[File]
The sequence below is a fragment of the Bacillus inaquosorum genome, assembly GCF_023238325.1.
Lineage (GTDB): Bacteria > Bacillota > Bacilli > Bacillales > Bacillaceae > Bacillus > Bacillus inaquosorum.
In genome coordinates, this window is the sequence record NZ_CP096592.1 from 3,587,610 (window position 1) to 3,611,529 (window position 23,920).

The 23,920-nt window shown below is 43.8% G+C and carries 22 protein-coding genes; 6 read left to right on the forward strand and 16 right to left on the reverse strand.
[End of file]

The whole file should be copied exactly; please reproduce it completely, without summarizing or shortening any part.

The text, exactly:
The sequence below is a fragment of the Bacillus inaquosorum genome, assembly GCF_023238325.1.
Lineage (GTDB): Bacteria > Bacillota > Bacilli > Bacillales > Bacillaceae > Bacillus > Bacillus inaquosorum.
In genome coordinates, this window is the sequence record NZ_CP096592.1 from 3,587,610 (window position 1) to 3,611,529 (window position 23,920).

The 23,920-nt window shown below is 43.8% G+C and carries 22 protein-coding genes; 6 read left to right on the forward strand and 16 right to left on the reverse strand.